"We are proud to make this donation and leave something permanent in Seattle following the Grand Finals," said D.J. Oh, president and CEO of Samsung Electronics, America. "Corporate philanthropy is very important to our organization and with donations like this as well as programs such as Hope for Education, Samsung knows it is helping children exceed in education through technology."

"The World Cyber Games is thrilled to be a part of Samsung's incredible donation to Seattle's Technology Access Foundation," said Hyoung-Seok Kim, CEO of International Cyber Marketing, organizers of the WCG. "World Cyber Games' partners have a history of contributing to the educational and technological infrastructure of tournament host cities and Samsung has certainly continued this legacy."

“We are honored that Samsung has chosen our organization to make the monitor donation," said Executive Director and Co-founder Trish Millines Dziko. "We know that these monitors will help the underserved children we teach get more out of their projects with up-to-date technological tools instead of being slowed down by outdated equipment." Read More

Video Interview with Trish Millines Dziko, Executive Director and Co-founder Technology Access Foundation, coming soon.

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Canadian Japanese Internment | Wednesday, October 3, 2007

During the Second World War, Canada regarded Japanese as a threat to national security.

In January 1942, a "protected" 100-mile wide strip up the Pacific coast was created, and any men of Japanese descent between the ages of 18 and 45 were removed and taken to road camps in the British Columbian interior, to sugar beet projects on the Prairies, or to internment in a POW camp in Ontario. A few men at the McGillivray Falls, just outside the quarantine zone, were employed at a logging operation at Devine, near D'Arcy, British Columbia, while those in the other Lillooet Country found employment with farms, stores, and the railway. Read More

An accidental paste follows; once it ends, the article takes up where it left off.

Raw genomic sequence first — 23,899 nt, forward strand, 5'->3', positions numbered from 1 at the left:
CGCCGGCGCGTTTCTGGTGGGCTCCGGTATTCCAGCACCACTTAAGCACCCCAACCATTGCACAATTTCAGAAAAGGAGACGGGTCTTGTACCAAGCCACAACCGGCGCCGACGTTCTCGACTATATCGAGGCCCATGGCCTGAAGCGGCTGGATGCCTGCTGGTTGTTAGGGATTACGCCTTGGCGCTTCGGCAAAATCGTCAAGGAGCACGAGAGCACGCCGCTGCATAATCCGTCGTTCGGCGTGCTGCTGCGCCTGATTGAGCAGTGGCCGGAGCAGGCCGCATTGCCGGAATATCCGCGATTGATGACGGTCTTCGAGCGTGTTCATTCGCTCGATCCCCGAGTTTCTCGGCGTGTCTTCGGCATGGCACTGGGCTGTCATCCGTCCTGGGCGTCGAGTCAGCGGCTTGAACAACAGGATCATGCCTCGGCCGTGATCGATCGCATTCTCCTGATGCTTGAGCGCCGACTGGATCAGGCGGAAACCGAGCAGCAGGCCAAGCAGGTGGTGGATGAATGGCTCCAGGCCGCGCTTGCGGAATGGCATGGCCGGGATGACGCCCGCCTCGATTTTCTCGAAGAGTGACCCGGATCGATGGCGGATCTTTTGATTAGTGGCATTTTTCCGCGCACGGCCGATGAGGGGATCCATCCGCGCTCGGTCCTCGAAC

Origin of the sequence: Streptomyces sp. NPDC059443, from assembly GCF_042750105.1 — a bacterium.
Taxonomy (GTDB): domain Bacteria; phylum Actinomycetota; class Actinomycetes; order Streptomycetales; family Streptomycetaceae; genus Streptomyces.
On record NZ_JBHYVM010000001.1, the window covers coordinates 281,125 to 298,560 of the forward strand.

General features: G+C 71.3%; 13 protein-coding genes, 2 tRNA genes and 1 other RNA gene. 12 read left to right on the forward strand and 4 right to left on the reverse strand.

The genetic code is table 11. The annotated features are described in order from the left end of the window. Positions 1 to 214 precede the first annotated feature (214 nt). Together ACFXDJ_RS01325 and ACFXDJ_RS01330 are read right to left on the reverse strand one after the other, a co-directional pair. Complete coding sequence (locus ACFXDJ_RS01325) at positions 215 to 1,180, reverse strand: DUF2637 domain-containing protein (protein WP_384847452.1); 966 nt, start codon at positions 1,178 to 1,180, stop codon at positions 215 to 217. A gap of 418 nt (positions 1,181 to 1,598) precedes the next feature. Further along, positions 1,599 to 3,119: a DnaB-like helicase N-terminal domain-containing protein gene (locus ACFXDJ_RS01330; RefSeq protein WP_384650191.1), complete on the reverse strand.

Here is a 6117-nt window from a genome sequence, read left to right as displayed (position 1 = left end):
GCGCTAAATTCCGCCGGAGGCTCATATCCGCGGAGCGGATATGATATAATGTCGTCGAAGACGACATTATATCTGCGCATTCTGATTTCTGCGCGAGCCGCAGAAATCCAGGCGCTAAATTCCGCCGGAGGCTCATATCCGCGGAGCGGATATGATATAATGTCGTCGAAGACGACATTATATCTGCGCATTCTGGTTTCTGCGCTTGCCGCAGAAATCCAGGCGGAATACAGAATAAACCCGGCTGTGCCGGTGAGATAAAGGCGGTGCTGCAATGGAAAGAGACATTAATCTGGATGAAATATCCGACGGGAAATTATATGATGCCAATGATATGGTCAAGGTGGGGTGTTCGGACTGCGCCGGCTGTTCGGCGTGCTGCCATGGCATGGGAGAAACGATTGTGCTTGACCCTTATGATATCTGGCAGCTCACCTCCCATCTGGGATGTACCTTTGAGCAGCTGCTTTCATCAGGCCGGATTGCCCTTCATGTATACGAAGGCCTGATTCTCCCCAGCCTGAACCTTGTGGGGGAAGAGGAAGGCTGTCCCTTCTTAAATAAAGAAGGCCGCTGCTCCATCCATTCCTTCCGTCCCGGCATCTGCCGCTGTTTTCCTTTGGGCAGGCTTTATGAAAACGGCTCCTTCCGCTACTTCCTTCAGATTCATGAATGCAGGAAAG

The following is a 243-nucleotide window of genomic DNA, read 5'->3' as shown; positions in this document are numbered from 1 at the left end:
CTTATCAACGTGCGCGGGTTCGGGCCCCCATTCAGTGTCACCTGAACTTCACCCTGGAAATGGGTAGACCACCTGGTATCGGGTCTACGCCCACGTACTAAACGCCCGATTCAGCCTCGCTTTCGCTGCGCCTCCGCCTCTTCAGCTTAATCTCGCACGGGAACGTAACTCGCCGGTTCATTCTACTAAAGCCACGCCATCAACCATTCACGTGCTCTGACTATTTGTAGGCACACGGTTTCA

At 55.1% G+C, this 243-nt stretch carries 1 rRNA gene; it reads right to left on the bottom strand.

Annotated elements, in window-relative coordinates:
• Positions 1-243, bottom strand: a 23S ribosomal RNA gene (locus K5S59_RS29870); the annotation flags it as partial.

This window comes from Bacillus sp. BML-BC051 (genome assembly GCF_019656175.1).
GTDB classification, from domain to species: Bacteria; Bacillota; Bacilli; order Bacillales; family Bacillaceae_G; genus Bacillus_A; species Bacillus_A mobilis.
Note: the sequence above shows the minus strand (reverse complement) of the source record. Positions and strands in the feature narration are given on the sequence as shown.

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I have a craving that must be satiated | Tuesday, October 2, 2007
I've been aching for something lately. I'm not sure why, but maybe its because I haven't had it in a while. I know its weird, but, honestly, I really love it. I'm talking about takoyaki.

For those that don't know what it is, its fried octopus balls. Now, before your mind wanders into the gutter, I guess you could call it the Japanese equivalent to a corndog. Except instead of a hotdog in the center, its a piece of octopus. Sounds appetizing, doesn't it? What with its crispy outside, tender middle, and chewy center. All covered in spicy mayo.

Not a lot of people outside of the Japanese enjoy these, but those that do can get pretty fanatical about it. I should know, I'm one of them. I guess its the idea of eating an invertebrate in waffle batter doesn't have a universal appeal. Well, more for me.

That is, so long i can find a place that actually makes them. I've lived in Seattle for about seven years, now, and I haven't had some in just about that long. I'm dying, here! Any help on locating some would be greatly appreciated. Of course, that would just inevitably lead to the Great Takoyaki Challenge!


George Morihiro (left) talks about entering the Puyallup Assembly Center and how "the day you walked through that gate, you know you lost something."

Frank Yamasaki shares memories of the Minidoka incarceration camp.


Mas Watanabe talks about his feelings about going into the Puyallup Assembly Center.

Kara Kondo remembers the day of mass removal to the Portland Assembly Center.

These clips are excerpts from oral history interviews conducted by Densho. To see the complete interviews, visit the Densho Digital Archive.